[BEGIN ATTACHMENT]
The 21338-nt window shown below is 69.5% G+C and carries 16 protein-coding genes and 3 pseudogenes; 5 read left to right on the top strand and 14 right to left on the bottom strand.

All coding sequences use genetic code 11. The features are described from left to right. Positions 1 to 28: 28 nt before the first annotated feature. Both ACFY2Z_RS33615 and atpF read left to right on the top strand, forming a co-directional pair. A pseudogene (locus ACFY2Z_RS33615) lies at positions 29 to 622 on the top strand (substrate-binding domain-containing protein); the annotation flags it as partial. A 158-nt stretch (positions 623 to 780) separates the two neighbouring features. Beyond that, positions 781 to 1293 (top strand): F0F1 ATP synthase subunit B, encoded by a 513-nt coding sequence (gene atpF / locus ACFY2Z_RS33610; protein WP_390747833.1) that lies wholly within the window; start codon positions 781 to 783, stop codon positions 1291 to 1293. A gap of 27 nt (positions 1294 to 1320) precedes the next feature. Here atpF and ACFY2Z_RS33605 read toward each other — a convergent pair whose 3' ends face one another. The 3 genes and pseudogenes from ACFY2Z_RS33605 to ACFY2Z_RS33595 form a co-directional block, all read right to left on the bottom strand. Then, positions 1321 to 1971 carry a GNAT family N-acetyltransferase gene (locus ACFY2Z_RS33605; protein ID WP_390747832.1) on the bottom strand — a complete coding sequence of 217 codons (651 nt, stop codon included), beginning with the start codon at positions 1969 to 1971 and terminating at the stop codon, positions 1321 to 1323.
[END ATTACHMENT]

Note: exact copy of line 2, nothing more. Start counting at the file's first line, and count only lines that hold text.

All coding sequences use genetic code 11. The features are described from left to right. Positions 1 to 28: 28 nt before the first annotated feature. Both ACFY2Z_RS33615 and atpF read left to right on the top strand, forming a co-directional pair. A pseudogene (locus ACFY2Z_RS33615) lies at positions 29 to 622 on the top strand (substrate-binding domain-containing protein); the annotation flags it as partial. A 158-nt stretch (positions 623 to 780) separates the two neighbouring features. Beyond that, positions 781 to 1293 (top strand): F0F1 ATP synthase subunit B, encoded by a 513-nt coding sequence (gene atpF / locus ACFY2Z_RS33610; protein WP_390747833.1) that lies wholly within the window; start codon positions 781 to 783, stop codon positions 1291 to 1293. A gap of 27 nt (positions 1294 to 1320) precedes the next feature. Here atpF and ACFY2Z_RS33605 read toward each other — a convergent pair whose 3' ends face one another. The 3 genes and pseudogenes from ACFY2Z_RS33605 to ACFY2Z_RS33595 form a co-directional block, all read right to left on the bottom strand. Then, positions 1321 to 1971 carry a GNAT family N-acetyltransferase gene (locus ACFY2Z_RS33605; protein ID WP_390747832.1) on the bottom strand — a complete coding sequence of 217 codons (651 nt, stop codon included), beginning with the start codon at positions 1969 to 1971 and terminating at the stop codon, positions 1321 to 1323.